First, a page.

Looking at my scaled room diagram, the wife and I started looking at furniture pieces together online. She fell in love with all the Tommy Bahama stuff so we found the place to purchase the barstools and a matching gaming table. A lot of people don't know this, but you actually save money in several ways using an interior designer. Often, we get furniture at "trade discounts" so the customer does not end up paying retail. I usually split the difference with my client in this case so it's fair to both of us. I found the monkey with the red coat and leopard spotted shades chandelier online and it fit in perfectly over the game table. The scaled furniture and room diagrams are so important with a remodel because after your furniture is placed in an area, then you know exactly where to tell the electrician to add new wiring. If you look closer at the tiki bar, you will see the three pendant lights which we also had to plan for. Although I later tried to talk the husband out of that massive TV, he insisted on keeping it. This was back before flatscreen TV's so I had the builder custom design a beautiful entertainment center out of real bamboo for him. They had a very cool jukebox that played old 45's plus a red popcorn machine which fit in perfectly but I had to remember this particular red color before selecting the sofa fabrics. The popcorn machine (not pictured) fit on the wall to the left of the tiki bar.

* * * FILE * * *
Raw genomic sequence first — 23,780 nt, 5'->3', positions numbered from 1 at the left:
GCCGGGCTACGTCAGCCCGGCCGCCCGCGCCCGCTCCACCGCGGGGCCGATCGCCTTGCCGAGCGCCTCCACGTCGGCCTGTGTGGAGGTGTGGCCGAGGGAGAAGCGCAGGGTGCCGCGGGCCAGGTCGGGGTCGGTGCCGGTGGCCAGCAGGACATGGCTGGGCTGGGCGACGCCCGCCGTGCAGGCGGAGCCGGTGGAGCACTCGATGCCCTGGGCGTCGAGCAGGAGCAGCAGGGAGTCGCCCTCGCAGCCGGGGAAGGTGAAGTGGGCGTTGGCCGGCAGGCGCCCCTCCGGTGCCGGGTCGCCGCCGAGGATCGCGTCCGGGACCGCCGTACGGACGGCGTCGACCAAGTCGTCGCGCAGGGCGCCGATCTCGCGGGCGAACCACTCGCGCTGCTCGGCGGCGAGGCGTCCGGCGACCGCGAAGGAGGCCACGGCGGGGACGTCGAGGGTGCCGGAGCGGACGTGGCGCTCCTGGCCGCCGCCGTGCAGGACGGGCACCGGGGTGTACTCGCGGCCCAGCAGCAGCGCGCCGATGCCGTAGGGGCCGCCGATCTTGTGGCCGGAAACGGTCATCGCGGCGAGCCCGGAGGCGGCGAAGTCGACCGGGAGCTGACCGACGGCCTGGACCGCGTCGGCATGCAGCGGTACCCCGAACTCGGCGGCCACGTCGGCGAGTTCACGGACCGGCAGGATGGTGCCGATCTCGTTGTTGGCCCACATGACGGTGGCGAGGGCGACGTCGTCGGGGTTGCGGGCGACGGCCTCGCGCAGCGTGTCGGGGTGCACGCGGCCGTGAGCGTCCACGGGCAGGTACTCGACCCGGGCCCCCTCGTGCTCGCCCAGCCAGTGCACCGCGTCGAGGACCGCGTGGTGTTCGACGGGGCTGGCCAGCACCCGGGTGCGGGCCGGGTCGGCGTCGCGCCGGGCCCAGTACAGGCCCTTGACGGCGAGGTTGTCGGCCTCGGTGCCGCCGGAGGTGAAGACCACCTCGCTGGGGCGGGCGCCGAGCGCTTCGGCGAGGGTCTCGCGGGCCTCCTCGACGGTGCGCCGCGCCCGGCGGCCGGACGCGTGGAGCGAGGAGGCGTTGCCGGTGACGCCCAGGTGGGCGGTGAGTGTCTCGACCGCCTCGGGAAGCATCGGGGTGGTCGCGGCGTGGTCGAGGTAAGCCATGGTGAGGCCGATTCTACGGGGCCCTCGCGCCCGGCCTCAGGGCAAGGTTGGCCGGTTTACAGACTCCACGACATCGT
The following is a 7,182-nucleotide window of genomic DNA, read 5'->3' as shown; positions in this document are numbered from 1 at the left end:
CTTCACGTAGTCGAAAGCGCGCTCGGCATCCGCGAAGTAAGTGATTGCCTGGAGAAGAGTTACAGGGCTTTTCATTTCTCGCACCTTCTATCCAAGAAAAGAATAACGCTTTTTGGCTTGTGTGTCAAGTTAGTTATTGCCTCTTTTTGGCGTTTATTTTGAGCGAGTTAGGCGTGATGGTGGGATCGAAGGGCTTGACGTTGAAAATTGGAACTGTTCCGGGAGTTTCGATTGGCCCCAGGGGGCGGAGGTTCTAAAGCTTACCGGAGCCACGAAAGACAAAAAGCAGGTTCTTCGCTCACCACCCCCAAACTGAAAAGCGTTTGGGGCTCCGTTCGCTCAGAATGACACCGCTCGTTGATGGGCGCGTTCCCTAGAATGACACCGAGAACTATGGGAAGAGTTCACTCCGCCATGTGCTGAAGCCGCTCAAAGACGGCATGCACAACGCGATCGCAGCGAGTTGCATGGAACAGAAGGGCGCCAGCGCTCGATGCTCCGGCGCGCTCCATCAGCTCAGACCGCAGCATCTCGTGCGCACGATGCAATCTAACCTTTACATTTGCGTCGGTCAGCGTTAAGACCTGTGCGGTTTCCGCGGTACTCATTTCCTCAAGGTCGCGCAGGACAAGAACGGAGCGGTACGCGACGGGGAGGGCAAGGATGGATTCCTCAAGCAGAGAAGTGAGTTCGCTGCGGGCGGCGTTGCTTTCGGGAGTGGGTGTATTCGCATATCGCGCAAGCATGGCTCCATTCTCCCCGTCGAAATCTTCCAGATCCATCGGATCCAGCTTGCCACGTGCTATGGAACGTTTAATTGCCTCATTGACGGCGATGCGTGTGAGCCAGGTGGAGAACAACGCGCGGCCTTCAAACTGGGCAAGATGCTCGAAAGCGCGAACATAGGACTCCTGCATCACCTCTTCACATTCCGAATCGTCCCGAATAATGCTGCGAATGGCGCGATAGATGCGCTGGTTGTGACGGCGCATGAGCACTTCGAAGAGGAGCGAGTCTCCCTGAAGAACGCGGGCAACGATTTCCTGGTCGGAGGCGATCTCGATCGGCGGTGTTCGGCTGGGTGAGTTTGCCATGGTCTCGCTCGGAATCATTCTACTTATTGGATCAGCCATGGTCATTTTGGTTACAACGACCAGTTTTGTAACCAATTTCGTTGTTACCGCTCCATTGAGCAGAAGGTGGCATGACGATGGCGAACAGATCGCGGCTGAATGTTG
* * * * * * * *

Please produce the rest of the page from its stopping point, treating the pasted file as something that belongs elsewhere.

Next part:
Next, we had to find the furniture that fit my scaled diagram so the wife (now my friend Barb!) and I went shopping again. By this point, she and I were both well informed as to the size and color of everything we needed to pull it all together. We found several dark stained wicker pieces to go with the Tommy Bahama pieces and the furniture manufacturer allowed us to use the customer's own material (called COM in designer speak.) This was important because of the different reds I needed to try and match as closely as possible. We also found a beautiful large tropical pattern we would use on the loveseat, sofa and on the seat part of her husband's recliner which we had recovered. This became the room's "leading pattern." It is important to remember that paint is the very last thing you should select when designing because it can be matched to anything. Now, I chose a neutral warm beige wall paint that married well with all of our chosen furnishings and provided a soothing, soft backdrop for all of these lively pieces. We also found a really realistic looking faux banana tree that we could not resist! Though a bit on the expensive side, it was truly a "must have."